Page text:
Sandor Goodhart

On Violence and Religion

Last week I posted the five programmes in which I introduced Ideas listeners to the thought of René Girard in 2,000.   Since 1990 an international organization called the Colloquium on Violence and Religion (COV&R) has existed to explore, criticize  and further develop Girard's "mimetic theory."  This organization publishes a journal called Contagion and meets for an annual congress  somewhere in Europe or North America.  In 2006 COV&R met for the first time in Canada at St. Paul University in Ottawa.  The host was Vern Redekop, a professor at St. Paul, and one of the founding members of COV&R.   My high regard for Girard's work made this an auspicious occasion for me, and I wanted to honour it on Ideas.  My two-hour report on the meeting was broadcast later that year.  There is, inevitably, some overlap with the earlier series.  René Girard was at the conference, and I interviewed him again, of course.  But, in these programmes, much more attention is given to his collaborators and students and to their interpretation and use of Girard's work.   Included are Sandor Goodhart, Wolfgang Palaver, Gil Baillie, Richard McGuigan, Marie Claude Sicard, Diana Culbertson, Petra Steinmar-Pösel, Rebecca Adams and Vern Redekop...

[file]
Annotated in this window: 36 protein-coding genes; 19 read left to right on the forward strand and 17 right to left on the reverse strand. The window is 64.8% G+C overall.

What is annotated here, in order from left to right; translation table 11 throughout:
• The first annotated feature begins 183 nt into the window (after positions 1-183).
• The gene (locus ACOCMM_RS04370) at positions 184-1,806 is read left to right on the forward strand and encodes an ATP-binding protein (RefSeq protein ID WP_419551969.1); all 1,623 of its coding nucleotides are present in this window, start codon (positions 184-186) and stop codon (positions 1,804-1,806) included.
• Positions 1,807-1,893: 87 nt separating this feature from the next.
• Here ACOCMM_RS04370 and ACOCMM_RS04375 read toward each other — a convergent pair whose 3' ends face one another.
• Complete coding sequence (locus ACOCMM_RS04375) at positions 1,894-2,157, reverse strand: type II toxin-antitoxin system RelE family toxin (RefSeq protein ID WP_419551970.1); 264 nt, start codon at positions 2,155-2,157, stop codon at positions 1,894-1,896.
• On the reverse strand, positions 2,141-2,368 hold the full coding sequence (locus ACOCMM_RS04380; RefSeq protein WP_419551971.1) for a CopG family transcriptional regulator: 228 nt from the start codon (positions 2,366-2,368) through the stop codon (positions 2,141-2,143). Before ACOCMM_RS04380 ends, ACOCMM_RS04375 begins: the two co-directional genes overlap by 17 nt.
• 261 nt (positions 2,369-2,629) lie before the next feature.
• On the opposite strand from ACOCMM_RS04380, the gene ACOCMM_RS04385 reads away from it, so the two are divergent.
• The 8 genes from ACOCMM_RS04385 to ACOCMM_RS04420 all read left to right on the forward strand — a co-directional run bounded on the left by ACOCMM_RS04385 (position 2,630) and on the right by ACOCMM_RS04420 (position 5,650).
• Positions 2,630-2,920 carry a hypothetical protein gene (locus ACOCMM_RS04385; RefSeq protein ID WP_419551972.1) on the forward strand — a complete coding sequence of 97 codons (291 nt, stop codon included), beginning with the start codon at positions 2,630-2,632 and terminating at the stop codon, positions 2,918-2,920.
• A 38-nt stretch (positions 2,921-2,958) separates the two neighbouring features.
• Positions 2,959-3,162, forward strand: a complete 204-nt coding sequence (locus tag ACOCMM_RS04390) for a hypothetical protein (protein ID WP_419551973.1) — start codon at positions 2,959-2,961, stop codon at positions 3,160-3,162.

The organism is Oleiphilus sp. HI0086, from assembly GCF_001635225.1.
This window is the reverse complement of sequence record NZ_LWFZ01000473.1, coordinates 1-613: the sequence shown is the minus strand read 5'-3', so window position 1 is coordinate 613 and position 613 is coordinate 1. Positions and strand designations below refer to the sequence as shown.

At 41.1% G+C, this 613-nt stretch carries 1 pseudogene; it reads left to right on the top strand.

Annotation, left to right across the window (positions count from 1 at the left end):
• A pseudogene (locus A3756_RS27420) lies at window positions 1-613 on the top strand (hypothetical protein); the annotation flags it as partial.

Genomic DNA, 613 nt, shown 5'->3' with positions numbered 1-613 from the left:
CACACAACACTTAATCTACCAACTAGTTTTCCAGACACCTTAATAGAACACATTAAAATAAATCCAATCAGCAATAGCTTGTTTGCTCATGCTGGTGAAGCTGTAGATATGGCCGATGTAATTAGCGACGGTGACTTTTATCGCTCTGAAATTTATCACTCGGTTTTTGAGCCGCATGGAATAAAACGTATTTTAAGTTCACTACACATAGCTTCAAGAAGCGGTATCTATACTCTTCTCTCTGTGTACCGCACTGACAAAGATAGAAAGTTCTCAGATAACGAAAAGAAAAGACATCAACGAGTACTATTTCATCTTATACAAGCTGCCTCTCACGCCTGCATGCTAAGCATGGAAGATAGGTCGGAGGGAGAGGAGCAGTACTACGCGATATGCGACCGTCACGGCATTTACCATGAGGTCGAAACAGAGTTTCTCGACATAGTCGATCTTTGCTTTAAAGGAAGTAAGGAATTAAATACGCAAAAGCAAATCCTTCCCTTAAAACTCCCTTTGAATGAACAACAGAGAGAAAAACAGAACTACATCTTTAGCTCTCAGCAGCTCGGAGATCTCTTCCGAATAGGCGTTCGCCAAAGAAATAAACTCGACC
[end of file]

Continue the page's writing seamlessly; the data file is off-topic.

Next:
The Scapegoat: René Girard's Anthropology of Violence and Religion

Agnus Dei by Francisco de Zurbarán

In the Gospel of Matthew Jesus says that he is revealing "things hidden from the foundation of the world."  In the same gospel he accuses "the teachers of the law" of having taken away "the key to knowledge."  René Girard takes these statements to be precisely true: the New Testament, in his view, does provide the key to knowledge by revealing both the violent origins of all human societies and the role sacrificial religion has played in inoculating these societies against this violence.  It's a theory of astonishing power and scope, and, when I first encountered it, it helped me to see the Christianity in which I had been raised in an entirely new light: no longer as a more or less doubtful body of "beliefs" but instead as a breakthrough in understanding.  In the fall of the year 2,000 I had the pleasure of spending several days with René Girard, and his wife Martha, recording interviews with René at their home on the campus of Stanford University in California.  The five shows that resulted were broadcast on Ideas early in 2001.  Several of Girard's friends and collaborators are also featured, including James Alison, Paul Dumouchel, Robert Hamerton-Kelly and Gil Baillie